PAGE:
Clinicians are required to assess abnormal liver chemistries on a daily basis.
Dr Paul Kwo and colleagues from California, USA reviewed the ACG clinical guidelines to evaluate abnormal liver chemistries.
The team report that the most common liver chemistries ordered are serum alanine aminotransferase (ALT), aspartate aminotransferase (AST), alkaline phosphatase and bilirubin.
These tests should be termed liver chemistries or liver tests.
Hepatocellular injury is defined as disproportionate elevation of AST and ALT levels compared with alkaline phosphatase levels.
The guidelines also define cholestatic injury as disproportionate elevation of alkaline phosphatase level as compared with AST and ALT levels.
|A history of prescribed and over-the-counter medicines should be sought|
|American Journal of Gastroenterology|
The majority of bilirubin circulates as unconjugated bilirubin, and an elevated conjugated bilirubin implies hepatocellular disease or cholestasis.
The team identified multiple studies that demonstrate an elevated ALT is associated with increased liver-related mortality.
The researchers report that a true healthy normal ALT level ranges from 29 to 33 IU/l for males, 19 to 25 IU/l for females and levels above this should be assessed.
The degree of elevation of ALT and or AST in the clinical setting helps guide the evaluation.
The team note that evaluation of hepatocellular injury includes testing for viral hepatitis A, B, and C, assessment for nonalcoholic fatty liver disease and alcoholic liver disease, screening for hereditary hemochromatosis, autoimmune hepatitis, Wilson’s disease, and alpha-1 antitrypsin deficiency.
In addition, a history of prescribed and over-the-counter medicines should be sought.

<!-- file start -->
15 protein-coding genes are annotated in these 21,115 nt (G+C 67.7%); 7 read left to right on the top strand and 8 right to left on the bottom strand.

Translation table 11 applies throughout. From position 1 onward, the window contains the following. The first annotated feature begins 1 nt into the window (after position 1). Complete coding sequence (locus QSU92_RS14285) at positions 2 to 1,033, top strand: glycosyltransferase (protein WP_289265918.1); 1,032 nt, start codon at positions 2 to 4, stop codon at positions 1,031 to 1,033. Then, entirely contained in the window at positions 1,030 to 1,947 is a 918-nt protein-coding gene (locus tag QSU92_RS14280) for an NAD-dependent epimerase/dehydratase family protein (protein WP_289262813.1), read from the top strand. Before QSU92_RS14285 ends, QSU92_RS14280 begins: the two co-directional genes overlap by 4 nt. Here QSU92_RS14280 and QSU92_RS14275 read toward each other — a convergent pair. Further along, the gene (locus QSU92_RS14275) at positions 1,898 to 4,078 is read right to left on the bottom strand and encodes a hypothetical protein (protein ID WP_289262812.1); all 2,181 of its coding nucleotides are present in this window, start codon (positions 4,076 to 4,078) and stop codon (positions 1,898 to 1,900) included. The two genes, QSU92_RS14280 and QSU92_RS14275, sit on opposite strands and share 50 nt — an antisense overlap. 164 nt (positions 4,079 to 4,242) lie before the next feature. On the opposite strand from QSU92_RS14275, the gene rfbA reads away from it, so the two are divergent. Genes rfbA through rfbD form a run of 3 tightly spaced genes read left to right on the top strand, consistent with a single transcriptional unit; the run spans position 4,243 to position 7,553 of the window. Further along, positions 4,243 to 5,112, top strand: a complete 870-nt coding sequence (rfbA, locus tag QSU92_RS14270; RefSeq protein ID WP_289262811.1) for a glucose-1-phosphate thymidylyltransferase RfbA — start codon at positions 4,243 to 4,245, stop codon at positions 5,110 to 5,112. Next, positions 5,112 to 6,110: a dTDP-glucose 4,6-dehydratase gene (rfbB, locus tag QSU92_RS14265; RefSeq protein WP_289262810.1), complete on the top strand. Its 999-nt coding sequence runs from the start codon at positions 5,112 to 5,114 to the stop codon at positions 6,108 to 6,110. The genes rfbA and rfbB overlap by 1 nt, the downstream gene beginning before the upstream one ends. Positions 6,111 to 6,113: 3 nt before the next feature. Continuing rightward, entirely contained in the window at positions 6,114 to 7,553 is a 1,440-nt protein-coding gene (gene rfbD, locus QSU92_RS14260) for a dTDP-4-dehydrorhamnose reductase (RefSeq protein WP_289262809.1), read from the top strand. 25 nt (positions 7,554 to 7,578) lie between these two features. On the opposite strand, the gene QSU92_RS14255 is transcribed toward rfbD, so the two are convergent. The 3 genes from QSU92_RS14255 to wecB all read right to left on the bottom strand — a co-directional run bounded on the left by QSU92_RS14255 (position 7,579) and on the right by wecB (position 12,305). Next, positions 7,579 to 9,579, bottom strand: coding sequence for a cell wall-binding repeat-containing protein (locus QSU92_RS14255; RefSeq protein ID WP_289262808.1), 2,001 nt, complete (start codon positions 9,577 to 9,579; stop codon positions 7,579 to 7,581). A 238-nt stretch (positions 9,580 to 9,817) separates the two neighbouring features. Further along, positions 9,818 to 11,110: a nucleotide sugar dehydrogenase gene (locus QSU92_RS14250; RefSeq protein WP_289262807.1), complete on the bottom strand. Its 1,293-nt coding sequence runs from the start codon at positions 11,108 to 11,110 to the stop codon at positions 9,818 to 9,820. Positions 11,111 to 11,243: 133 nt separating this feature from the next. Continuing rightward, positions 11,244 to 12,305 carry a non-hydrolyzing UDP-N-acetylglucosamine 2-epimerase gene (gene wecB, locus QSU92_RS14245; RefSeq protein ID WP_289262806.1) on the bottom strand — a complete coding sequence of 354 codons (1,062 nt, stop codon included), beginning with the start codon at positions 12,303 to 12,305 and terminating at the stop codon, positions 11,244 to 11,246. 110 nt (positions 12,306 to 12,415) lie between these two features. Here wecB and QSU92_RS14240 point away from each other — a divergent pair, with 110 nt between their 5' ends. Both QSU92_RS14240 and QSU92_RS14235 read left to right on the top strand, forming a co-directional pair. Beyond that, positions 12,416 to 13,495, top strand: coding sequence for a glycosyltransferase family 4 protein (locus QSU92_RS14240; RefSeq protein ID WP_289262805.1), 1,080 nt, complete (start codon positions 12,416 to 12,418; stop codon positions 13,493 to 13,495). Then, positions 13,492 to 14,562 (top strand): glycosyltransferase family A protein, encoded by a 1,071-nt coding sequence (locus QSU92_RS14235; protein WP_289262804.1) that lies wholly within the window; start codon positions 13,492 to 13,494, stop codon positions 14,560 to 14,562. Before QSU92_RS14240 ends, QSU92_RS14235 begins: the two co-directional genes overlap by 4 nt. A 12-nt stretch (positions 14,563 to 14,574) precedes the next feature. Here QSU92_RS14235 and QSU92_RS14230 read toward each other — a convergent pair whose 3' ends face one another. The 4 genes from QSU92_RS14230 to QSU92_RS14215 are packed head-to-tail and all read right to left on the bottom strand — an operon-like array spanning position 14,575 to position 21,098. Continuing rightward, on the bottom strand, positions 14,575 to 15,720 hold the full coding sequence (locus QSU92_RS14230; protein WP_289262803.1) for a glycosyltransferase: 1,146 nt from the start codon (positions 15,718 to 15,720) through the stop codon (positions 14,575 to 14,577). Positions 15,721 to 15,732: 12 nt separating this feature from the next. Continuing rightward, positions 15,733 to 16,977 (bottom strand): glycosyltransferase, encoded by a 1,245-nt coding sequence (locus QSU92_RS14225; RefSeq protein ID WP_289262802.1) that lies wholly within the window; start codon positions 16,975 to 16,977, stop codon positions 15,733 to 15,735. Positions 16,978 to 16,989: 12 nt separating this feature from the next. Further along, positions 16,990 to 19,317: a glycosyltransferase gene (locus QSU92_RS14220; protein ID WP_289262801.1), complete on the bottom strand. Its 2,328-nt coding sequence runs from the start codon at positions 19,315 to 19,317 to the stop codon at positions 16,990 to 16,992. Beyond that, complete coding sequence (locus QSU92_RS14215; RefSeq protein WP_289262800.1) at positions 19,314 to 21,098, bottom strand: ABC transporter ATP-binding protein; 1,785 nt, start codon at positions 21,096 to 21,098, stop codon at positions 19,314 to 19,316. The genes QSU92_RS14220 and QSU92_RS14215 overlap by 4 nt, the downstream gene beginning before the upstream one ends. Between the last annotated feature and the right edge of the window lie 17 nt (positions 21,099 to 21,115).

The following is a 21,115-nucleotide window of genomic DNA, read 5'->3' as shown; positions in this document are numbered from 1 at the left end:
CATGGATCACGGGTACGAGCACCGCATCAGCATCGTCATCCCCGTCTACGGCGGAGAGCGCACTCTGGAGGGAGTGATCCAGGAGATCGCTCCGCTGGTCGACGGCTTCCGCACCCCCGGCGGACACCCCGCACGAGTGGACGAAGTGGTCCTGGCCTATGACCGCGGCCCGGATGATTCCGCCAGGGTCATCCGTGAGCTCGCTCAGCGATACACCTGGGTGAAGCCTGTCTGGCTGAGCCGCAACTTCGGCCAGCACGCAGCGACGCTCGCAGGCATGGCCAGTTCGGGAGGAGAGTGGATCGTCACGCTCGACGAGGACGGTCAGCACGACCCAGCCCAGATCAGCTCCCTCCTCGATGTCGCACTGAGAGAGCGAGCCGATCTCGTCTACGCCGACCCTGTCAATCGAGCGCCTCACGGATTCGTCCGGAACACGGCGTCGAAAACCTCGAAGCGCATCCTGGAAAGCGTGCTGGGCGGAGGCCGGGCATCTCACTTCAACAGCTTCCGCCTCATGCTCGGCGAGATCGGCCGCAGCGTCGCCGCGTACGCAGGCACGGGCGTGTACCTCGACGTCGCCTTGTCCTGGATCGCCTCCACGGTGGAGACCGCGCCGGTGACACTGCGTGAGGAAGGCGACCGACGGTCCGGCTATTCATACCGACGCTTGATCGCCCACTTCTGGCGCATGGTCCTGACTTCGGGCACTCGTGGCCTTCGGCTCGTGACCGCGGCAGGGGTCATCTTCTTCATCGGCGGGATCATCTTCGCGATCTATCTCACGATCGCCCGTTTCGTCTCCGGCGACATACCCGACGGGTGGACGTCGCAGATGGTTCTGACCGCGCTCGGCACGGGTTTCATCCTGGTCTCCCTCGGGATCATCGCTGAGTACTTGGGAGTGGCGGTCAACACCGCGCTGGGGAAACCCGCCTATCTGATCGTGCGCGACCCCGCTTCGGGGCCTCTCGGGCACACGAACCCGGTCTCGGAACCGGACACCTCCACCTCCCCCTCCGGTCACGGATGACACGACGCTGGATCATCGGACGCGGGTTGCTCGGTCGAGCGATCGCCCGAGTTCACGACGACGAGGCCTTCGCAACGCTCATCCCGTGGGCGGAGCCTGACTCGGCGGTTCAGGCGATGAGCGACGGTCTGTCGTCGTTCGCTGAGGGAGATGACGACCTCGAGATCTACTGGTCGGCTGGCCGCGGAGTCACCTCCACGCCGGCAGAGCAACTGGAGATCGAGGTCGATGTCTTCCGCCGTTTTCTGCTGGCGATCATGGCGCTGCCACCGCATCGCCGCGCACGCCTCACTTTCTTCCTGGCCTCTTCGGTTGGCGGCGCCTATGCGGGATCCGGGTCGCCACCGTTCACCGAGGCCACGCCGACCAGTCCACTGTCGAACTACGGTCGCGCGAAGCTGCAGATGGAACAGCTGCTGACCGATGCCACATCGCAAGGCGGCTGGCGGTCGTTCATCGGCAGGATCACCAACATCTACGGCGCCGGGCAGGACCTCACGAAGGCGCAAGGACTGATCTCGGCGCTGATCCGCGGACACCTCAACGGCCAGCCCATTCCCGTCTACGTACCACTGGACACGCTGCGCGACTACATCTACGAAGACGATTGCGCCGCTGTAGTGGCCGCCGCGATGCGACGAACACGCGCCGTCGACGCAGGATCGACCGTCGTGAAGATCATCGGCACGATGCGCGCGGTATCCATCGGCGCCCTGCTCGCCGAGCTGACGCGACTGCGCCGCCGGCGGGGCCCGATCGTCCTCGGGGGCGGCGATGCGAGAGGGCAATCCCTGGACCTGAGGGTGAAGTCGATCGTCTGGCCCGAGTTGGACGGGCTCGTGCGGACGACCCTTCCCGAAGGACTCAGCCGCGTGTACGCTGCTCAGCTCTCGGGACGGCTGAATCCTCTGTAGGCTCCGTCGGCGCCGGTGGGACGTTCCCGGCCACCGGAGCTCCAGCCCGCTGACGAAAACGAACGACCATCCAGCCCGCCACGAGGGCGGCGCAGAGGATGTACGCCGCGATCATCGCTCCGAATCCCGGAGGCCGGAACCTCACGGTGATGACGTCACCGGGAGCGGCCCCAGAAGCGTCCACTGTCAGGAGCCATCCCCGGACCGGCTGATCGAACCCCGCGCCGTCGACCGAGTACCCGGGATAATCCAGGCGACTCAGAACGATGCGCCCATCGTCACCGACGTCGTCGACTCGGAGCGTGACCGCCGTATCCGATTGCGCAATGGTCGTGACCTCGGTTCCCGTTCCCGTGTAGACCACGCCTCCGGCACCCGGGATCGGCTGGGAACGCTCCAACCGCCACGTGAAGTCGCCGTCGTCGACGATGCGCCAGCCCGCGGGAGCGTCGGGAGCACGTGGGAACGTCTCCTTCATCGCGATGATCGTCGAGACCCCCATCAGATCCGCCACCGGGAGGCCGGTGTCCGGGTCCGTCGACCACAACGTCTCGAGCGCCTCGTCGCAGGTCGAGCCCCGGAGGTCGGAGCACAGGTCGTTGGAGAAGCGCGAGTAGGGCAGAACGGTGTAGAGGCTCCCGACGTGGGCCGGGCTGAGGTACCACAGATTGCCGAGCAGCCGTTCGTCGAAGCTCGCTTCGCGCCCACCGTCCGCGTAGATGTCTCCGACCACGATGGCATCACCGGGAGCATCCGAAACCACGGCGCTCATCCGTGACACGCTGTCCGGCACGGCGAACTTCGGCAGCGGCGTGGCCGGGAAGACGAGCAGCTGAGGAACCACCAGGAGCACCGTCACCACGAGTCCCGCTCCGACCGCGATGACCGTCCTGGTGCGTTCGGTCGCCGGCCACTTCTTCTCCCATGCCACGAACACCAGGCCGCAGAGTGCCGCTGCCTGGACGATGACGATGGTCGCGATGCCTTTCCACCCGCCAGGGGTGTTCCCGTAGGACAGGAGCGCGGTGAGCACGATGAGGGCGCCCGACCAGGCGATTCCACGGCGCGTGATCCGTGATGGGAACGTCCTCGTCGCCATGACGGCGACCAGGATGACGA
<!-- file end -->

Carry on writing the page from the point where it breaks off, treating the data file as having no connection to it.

For the evaluation of an alkaline phosphatase elevation determined to be of hepatic origin, testing for primary biliary cholangitis and primary sclerosing cholangitis should be undertaken.
The team report that total bilirubin elevation can occur in either cholestatic or hepatocellular diseases.
The guidelines recommend that elevated total serum bilirubin levels should be fractionated to direct and indirect bilirubin fractions, and an elevated serum conjugated bilirubin implies hepatocellular disease or biliary obstruction in most settings.
A liver biopsy may be considered when serologic testing and imaging fails to elucidate a diagnosis, to stage a condition, or when multiple diagnoses are possible.
Dr Kwo's team concludes, "This review is designed for physicians in gastroenterology and hepatology as well as physician assistants, nurse practitioners and other advanced-practice healthcare professionals interested in the latest information on diagnostic GI and state-of-the-art treatment of these illnesses."
"Clinicians will be able to evaluate patients with abnormal liver tests according to current ACG guidelines."